Gunnery Sgt. Scott A. Koppenhafer, 35, a critical skills operator with the 2nd Marine Raider Battalion, was killed while supporting Iraqi Security Forces in Ninevah province, Saturday, Aug. 10, 2019.

Gunnery Sgt. Scott A. Koppenhafer, 35, a critical skills operator with the 2nd Marine Raider Battalion, was killed while supporting Iraqi Security Forces in Ninevah province, Saturday, Aug. 10, 2019. (Lynn Kinney/U.S. Marine Corps)

WASHINGTON — The Marine killed in action Saturday in northern Iraq alongside Iraqi forces was a 35-year-old father of two who last year was named the Marine Raider’s top commando.

Gunnery Sgt. Scott A. Koppenhafer was killed during operations against an Islamic State group in the expansive Ninevah province, where efforts are ongoing to clear the remnants of the terrorist group, Pentagon officials said Sunday.

Koppenhafer was the first combat death of an American servicemember in Iraq since October 2017, but defense officials said Monday that the Pentagon was probing the possibility that he was killed by friendly fire.

The Defense Department initially announced Koppenhafer was killed by “enemy small arms fire,” however two defense officials said the investigation was examining the possibility that he had been accidentally struck by Iraqi or American fire. The officials spoke on condition of anonymity. The Wall Street Journal first reported the possibility of a friendly fire incident.

Koppenhafer spent the last decade serving in the elite Marine Corps Special Operations Command after he completed the grueling Marine Raider training in 2009, according to the Corps. He was a veteran of three combat deployments as a Raider, serving as a commando in Iraq and Afghanistan. At the time of his death, Koppenhafer was assigned to the 2nd Marine Raider Battalion at Camp Lejeune in North Carolina.

On Facebook, family members described Koppenhafer as coming from a large, close-knit family in southwestern Colorado. He was the son of a veterinarian and a stand-out high school wrestler who continued the sport in college.

Thad Koppenhafer, who described himself as the Marine’s cousin, wrote in a public post that the fallen servicemember was “a great man.” He added he was “very heart broken at this news!”

Koppenhafer enlisted in the Marine Corps in 2005 after graduating from Colorado’s Adams State University with a degree in business marketing. He served as a machine gunner and then a scout sniper with 1st Battalion, 5th Marines and deployed twice before entering Raider training, according to his Marine biography.

Last year, MARSOC named him its critical skills operator of the year, at least in part for his role leading a Raider team as the unit worked hand-in-hand with elite Iraq troops battling ISIS during grueling combat in northern Iraq in 2017, according to an award citation. It stated Koppenhafer “masterfully orchestrated” operations that would lead to the defeat of ISIS in areas of northern Iraq.

Koppenhafer was the recipient of at least three valor awards. He received two Bronze Stars, including one with combat “V” device for valor. He was also awarded two Navy and Marine Corps Commendation Medals with combat “V” device for valor, according to his biography. His other awards included two Combat Action Ribbons and six Sea Service Deployment Ribbons.

He left behind a wife and two children, according to the Corps.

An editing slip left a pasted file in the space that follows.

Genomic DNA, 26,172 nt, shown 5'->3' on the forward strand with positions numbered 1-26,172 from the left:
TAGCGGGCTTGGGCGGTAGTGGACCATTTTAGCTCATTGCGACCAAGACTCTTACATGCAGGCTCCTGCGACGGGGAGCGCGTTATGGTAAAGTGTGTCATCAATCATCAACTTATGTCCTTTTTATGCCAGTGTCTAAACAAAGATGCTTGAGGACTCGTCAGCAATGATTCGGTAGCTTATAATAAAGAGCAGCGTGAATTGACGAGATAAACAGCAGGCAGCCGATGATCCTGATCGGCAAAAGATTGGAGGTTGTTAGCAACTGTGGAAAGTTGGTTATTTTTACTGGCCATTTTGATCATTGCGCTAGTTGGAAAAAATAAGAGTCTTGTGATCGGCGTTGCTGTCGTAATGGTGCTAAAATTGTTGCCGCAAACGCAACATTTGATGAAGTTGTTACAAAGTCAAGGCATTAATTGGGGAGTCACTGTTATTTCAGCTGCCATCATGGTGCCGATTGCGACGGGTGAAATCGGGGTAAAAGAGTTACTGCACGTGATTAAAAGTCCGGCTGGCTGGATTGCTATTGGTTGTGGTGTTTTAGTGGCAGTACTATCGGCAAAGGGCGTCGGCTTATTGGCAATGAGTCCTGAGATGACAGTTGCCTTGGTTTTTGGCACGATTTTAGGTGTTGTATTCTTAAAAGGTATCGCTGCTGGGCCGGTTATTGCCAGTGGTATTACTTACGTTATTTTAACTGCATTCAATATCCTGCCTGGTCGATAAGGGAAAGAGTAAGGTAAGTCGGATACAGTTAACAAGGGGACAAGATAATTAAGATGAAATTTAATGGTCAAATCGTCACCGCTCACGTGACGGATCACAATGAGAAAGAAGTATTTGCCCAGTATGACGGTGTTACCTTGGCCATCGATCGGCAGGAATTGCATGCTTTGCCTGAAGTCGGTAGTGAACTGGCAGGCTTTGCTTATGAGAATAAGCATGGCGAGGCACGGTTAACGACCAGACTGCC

He was a 2001 graduate of Mancos High School in his hometown of the same name where he played football and wrestled. Colorado state wrestling records indicate Koppenhafer was a standout wrestler, placing among the state’s top wrestlers in each of his four years.

Koppenhafer continued wrestling at Adams State, according to university records and news reports.

The fallen Marines’ high school wrestling coach described him as an excellent student and a driven athlete.

"He is an awesome leader and a hard worker at practice,” then-Mancos High coach Travis Bryant told the local Cortez Journal newspaper in 2001 announcing Koppenhafer’s decision to wrestle at Adams State. “He has great values and morals.”

Koppenhafer is the 14th American servicemember killed in action in Iraq or Syria during combat operations under the umbrella of Operation Inherent Resolve, the mission to defeat ISIS in Iraq and Syria launched in 2014.

While ISIS has been declared defeated in Iraq and Syria, where its so-called caliphate once stretched across an area the size of the United Kingdom, the group has retained an underground presence in both countries. A Pentagon report this month by the lead inspector general for Operation Inherent Resolve warned of a recent ISIS resurgence as the group seeks to launch an insurgency in Syria and Iraq.

The United States has retained some 5,200 troops in Iraq, most of whom work from bases where they train Iraqi soldiers and police forces. However, some U.S. special operators continue to accompany Iraqi forces as they target ISIS cells throughout the country, one of the defense officials said Monday.

dickstein.corey@stripes.comTwitter: @CDicksteinDC

author picture
Corey Dickstein covers the military in the U.S. southeast. He joined the Stars and Stripes staff in 2015 and covered the Pentagon for more than five years. He previously covered the military for the Savannah Morning News in Georgia. Dickstein holds a journalism degree from Georgia College & State University and has been recognized with several national and regional awards for his reporting and photography. He is based in Atlanta.

Sign Up for Daily Headlines

Sign up to receive a daily email of today's top military news stories from Stars and Stripes and top news outlets from around the world.

Sign Up Now